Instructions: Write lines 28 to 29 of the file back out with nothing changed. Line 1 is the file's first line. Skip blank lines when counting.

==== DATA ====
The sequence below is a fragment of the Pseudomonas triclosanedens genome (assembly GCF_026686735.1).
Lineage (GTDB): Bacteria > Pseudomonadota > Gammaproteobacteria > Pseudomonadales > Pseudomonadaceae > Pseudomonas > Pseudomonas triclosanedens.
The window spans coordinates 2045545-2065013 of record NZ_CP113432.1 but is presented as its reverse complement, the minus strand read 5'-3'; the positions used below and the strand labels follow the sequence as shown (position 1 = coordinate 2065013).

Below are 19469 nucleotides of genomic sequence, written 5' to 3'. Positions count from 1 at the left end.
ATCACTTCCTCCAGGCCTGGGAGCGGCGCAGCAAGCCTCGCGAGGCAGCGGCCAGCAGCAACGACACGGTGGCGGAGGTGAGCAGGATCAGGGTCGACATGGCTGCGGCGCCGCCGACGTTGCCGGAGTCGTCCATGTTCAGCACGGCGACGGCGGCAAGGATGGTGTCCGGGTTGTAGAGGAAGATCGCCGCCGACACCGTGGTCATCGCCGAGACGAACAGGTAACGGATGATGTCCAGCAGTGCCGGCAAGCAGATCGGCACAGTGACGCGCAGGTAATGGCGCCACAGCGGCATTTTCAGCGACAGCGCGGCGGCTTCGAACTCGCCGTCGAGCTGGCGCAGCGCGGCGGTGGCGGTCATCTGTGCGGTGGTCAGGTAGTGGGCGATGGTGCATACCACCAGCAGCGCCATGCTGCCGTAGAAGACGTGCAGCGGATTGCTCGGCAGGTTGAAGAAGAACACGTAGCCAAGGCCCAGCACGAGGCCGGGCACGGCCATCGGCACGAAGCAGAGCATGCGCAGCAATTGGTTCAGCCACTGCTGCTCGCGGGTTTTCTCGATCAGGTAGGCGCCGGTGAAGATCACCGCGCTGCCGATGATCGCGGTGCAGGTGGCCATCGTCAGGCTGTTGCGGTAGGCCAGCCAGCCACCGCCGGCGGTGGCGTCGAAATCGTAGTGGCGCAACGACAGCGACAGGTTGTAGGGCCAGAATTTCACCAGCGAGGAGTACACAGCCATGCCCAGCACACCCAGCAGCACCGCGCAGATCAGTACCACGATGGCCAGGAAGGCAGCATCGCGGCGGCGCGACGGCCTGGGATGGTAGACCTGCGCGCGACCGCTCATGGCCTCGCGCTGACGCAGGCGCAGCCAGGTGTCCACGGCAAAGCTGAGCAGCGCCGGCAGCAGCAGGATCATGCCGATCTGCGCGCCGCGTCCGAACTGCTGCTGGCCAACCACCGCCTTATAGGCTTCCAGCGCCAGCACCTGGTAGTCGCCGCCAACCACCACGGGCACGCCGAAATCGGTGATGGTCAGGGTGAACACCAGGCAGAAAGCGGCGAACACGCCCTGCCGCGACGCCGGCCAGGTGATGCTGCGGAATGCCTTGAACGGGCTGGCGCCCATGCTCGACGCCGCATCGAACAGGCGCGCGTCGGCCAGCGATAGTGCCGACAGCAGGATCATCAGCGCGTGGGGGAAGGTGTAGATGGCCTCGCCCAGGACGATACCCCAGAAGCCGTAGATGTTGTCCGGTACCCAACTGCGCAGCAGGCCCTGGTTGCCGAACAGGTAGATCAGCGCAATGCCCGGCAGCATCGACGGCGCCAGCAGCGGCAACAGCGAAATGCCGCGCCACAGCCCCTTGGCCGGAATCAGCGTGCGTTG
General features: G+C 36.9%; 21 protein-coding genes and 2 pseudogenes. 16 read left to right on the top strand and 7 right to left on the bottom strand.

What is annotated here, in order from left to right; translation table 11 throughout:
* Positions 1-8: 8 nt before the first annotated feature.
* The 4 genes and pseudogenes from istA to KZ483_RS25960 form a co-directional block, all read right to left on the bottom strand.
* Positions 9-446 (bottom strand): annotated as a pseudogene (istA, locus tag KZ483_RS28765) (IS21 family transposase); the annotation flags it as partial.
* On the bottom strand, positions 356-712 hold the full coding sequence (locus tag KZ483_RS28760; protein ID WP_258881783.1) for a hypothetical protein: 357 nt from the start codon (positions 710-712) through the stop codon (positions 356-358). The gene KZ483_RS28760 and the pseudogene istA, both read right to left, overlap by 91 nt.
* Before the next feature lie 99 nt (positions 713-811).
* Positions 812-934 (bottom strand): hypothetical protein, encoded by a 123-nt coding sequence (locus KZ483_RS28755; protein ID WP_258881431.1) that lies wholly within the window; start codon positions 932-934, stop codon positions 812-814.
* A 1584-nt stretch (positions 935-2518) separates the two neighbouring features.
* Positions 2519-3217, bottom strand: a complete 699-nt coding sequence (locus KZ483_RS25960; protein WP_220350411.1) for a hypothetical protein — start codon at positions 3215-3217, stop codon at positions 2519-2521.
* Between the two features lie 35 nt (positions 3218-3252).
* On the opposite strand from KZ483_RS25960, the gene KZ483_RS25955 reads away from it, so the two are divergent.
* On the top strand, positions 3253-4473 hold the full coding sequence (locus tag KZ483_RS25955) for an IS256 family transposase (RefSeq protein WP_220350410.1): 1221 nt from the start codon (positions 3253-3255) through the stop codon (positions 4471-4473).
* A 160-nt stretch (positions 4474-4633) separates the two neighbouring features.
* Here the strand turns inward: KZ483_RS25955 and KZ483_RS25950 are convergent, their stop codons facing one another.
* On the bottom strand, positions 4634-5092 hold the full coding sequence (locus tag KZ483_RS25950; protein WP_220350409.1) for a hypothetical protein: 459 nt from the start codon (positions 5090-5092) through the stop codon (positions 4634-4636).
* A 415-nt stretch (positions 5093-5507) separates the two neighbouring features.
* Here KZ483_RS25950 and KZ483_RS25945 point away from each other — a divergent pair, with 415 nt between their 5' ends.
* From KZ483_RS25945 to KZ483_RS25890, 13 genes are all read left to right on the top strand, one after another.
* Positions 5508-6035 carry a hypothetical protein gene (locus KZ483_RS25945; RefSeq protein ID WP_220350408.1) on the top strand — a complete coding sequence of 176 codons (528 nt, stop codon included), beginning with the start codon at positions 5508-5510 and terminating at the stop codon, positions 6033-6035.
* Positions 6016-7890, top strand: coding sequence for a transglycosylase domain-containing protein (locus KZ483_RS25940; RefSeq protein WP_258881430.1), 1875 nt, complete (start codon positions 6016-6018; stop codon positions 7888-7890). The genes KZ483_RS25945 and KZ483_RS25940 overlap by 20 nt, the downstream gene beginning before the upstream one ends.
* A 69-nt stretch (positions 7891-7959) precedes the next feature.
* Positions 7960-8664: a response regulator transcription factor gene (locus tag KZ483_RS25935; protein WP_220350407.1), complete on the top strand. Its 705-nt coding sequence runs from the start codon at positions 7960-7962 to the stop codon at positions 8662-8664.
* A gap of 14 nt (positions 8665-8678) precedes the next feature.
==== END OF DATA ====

* Positions 7960-8664: a response regulator transcription factor gene (locus tag KZ483_RS25935; protein WP_220350407.1), complete on the top strand. Its 705-nt coding sequence runs from the start codon at positions 7960-7962 to the stop codon at positions 8662-8664.
* A gap of 14 nt (positions 8665-8678) precedes the next feature.